Christmas has Come to Denmark!

This past weekend was the official beginning of Christmas in Aarhus. Santa (or as they call him here, Julemanden, literally “the Christmas man”) came down from his home in Greenland to visit Aarhus on Friday evening. He arrived on a boat in the harbor and lead a parade – in a snow white Cadillac no less – through the city to Stroget, the pedestrian street. There, he stopped to light the Christmas lights hanging above the shops.

Christmas Lights

He then continued along the parade route, ending up in the square in front of the city hall. There, the mayor and Santa lit the giant Christmas tree while all the children cheered and everyone around us sang Danish Christmas carols.

Santa in his cadillac, the tree all lit up, and the gazillions of people who came out to greet Santa.

Santa in his cadillac, the tree all lit up, and the gazillions of people who came out to greet Santa.

{Singing is really big here in Denmark. Danes have a song for every special occasion. We went to a Halloween dinner party once for Brian’s work, and everyone was handed lyrics for a Halloween themed song that we then all sang together later in the night. On Christmas Eve, the tradition is to light the candles on the tree and then join hands around it while singing Christmas carols. So it was no surprise to me that everyone burst into the same song after the tree was lit on Friday.}

So now that December has started, Christmas is in full swing in Denmark, and they go crazy for Christmas here. I think it has to do with all the dark. Christmas gives you a really really good excuse for extra hygge. So far, it’s one of my favorite things about Denmark. I am a Christmas nut, so it’s super exciting for me.

The Danes have some very specific Christmas traditions, many of which we are adopting to give some more holiday cheer to our first Christmas away from our families. Saturday night, we went to one of Brian’s coworker’s homes for a Danish Christmas dinner, and they taught us how to make some of the traditional Danish Christmas decorations. {Have I talked yet about how Danes seem to make everything by hand? Home repairs, dinner parties, holiday decorations. Whatever it is, the Danes like to do it themselves.}

The first big one is the advent wreath.  Traditionally, you make one yourself with pine boughs, pine cones, moss, anything Christmasy. Then you insert four candles, one for each of the advents, or the four Sundays before Christmas. We came home and quickly put a wreath together using a store bought wreath (shame on us!) and some candles we had in the house. Then we promptly lit it because yesterday was the first Sunday in December.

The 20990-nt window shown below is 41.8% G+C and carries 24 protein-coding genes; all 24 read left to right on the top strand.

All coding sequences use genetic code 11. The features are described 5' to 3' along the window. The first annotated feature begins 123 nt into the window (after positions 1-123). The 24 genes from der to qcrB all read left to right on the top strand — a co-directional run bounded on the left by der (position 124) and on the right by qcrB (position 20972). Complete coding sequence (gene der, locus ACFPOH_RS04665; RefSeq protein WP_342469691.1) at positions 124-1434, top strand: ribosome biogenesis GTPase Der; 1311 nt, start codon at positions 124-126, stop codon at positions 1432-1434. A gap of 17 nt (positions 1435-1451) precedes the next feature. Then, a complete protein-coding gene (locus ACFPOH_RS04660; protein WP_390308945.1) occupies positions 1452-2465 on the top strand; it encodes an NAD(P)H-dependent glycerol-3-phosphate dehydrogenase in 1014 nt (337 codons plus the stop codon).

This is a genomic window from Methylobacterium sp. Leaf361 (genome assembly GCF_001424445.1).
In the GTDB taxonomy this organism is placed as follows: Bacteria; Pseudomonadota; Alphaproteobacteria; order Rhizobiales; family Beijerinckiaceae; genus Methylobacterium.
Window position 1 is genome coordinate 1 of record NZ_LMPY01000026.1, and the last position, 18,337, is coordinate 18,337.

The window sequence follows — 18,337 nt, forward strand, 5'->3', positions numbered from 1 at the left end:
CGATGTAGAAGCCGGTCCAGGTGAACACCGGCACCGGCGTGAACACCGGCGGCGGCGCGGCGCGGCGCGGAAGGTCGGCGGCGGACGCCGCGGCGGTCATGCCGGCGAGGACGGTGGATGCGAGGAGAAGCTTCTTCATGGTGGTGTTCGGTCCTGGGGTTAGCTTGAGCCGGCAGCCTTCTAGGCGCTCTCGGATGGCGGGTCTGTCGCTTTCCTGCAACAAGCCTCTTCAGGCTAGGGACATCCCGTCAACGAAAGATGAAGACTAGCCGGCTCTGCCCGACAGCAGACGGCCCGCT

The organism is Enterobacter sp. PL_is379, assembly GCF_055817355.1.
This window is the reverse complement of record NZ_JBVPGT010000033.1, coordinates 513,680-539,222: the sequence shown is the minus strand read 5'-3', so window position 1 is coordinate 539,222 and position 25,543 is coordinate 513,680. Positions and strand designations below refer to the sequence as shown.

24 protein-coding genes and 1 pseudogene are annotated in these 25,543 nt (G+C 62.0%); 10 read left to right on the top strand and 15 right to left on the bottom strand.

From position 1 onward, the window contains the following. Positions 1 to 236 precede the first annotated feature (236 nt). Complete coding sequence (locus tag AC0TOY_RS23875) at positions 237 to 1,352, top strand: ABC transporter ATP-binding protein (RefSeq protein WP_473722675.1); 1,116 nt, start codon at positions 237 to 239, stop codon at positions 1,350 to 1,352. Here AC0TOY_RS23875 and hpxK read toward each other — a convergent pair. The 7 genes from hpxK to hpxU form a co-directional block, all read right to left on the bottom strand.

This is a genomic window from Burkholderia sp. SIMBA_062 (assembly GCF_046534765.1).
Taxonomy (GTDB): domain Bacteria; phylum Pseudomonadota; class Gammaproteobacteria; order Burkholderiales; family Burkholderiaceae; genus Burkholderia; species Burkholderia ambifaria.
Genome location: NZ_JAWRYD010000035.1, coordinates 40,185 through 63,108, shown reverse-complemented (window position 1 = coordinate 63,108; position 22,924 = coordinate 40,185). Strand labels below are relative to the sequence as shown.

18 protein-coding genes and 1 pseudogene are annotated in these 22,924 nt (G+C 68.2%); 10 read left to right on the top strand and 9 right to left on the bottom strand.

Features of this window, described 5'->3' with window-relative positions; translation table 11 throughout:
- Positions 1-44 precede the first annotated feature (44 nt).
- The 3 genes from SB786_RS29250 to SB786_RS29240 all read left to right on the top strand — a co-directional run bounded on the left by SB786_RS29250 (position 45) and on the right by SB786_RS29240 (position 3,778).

Our advent wreath with the first candle lit.

Our advent wreath with the first candle lit.

They also have these calendar candles that you light every night in December leading up to Christmas. We’ve had this one for a month, just waiting to be lit.

Our giant Christmas countdown candle. (Sorry the picture is awful.)

Our giant Christmas countdown candle. (Sorry the picture is awful.)

Another big traditional Danish Christmas decoration are these paper hearts that you weave together out of different colored paper. They’ve been making them forever. The oldest known heart is one made by Hans Christian Anderson, but the Danes are in agreement that people had been making them well before then. So we learned how to make those and have a couple up in our house now along with these really complicated origami paper stars that are apparently also somewhat traditional because you can buy materials and how to guides at many stores.

Danish paper hearts and stars.

Danish paper hearts and stars.

We’re planning on making lots more because we didn’t bring any ornaments with us to decorate our tree with!

Here are a couple of videos we took of Santa lighting the Christmas lights last Friday, in case you want to experience it first hand. It was pretty neat, especially since it felt like all of Aarhus turned out to see it happen.

And here’s a much better quality video of Santa in previous years. It’s in Danish, but it’s still pretty cool to watch since you get to see Santa in his boat and everything. It’s an advertisement to let everyone known when Santa was coming this year.

By the way, I haven’t been able to figure out why Julemanden carries around a big wood spoon. Can any of my Danish readers tell me? He definitely used it to help him light the tree. Is it like a magical staff?


4 thoughts on “Christmas has Come to Denmark!

  1. He’s waiting for his porridge! Instead of Christmas cookies, the tradition is that families put out porridge for Santa in a wooden bowl. (There’s more to the story, and it’s probably a little different in every Scandinavian country, but I think that’s the general reason!)


    • Ah the risengrød! Why didn’t I think of that? I have been reading about the tradition of gnomes (the Danes called them “nisser”) here in Scandinavia and how Santa only came later, after WWII. And I know you’re supposed to leave rice porridge out for the gnomes on Christmas Eve. So it looks like they combined some of the traditions when it comes to Santa. Good call, though. I totally didn’t think of that 🙂


  2. Allison –

    Loved the Aarhus Christmas preview. WOW!…wish I was there…and I will be soon. Looks magical! I love your Advent Candle (used to have one when Brian was little), the 25 day candle, the gnomes and the paper ornaments. Thanks for sharing!
    Mom Pierce


    • We can’t wait to have you here, Barb, and share all this Danish Christmas hubbub! There will still be a couple of very Danish Christmas traditions to do when you get here, which I’ll talk about in another post. But we’re excited!


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